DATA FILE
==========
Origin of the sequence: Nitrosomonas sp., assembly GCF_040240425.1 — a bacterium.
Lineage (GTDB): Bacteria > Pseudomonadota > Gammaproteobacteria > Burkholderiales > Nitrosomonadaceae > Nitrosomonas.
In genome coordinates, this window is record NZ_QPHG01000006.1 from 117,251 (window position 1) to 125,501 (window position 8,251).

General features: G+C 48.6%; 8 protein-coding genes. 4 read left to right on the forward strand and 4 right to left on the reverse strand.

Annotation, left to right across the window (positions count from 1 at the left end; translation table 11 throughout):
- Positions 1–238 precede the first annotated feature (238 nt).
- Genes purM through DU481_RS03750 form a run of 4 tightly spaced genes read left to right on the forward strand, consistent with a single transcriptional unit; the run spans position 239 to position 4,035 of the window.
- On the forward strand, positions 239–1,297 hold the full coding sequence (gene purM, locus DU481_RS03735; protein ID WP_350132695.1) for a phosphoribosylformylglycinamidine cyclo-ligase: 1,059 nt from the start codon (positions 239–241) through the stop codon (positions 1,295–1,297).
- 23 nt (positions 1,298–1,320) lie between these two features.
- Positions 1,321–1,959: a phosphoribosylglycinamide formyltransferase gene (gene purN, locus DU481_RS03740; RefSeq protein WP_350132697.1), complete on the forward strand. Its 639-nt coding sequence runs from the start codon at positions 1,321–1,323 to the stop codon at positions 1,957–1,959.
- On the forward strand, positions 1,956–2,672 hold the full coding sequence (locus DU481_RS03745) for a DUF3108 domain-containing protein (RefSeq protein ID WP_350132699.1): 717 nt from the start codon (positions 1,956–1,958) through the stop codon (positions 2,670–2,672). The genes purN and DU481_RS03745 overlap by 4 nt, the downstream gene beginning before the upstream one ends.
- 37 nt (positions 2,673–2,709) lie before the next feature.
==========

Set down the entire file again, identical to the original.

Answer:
Origin of the sequence: Nitrosomonas sp., assembly GCF_040240425.1 — a bacterium.
Lineage (GTDB): Bacteria > Pseudomonadota > Gammaproteobacteria > Burkholderiales > Nitrosomonadaceae > Nitrosomonas.
In genome coordinates, this window is record NZ_QPHG01000006.1 from 117,251 (window position 1) to 125,501 (window position 8,251).

General features: G+C 48.6%; 8 protein-coding genes. 4 read left to right on the forward strand and 4 right to left on the reverse strand.

Annotation, left to right across the window (positions count from 1 at the left end; translation table 11 throughout):
- Positions 1–238 precede the first annotated feature (238 nt).
- Genes purM through DU481_RS03750 form a run of 4 tightly spaced genes read left to right on the forward strand, consistent with a single transcriptional unit; the run spans position 239 to position 4,035 of the window.
- On the forward strand, positions 239–1,297 hold the full coding sequence (gene purM, locus DU481_RS03735; protein ID WP_350132695.1) for a phosphoribosylformylglycinamidine cyclo-ligase: 1,059 nt from the start codon (positions 239–241) through the stop codon (positions 1,295–1,297).
- 23 nt (positions 1,298–1,320) lie between these two features.
- Positions 1,321–1,959: a phosphoribosylglycinamide formyltransferase gene (gene purN, locus DU481_RS03740; RefSeq protein WP_350132697.1), complete on the forward strand. Its 639-nt coding sequence runs from the start codon at positions 1,321–1,323 to the stop codon at positions 1,957–1,959.
- On the forward strand, positions 1,956–2,672 hold the full coding sequence (locus DU481_RS03745) for a DUF3108 domain-containing protein (RefSeq protein ID WP_350132699.1): 717 nt from the start codon (positions 1,956–1,958) through the stop codon (positions 2,670–2,672). The genes purN and DU481_RS03745 overlap by 4 nt, the downstream gene beginning before the upstream one ends.
- 37 nt (positions 2,673–2,709) lie before the next feature.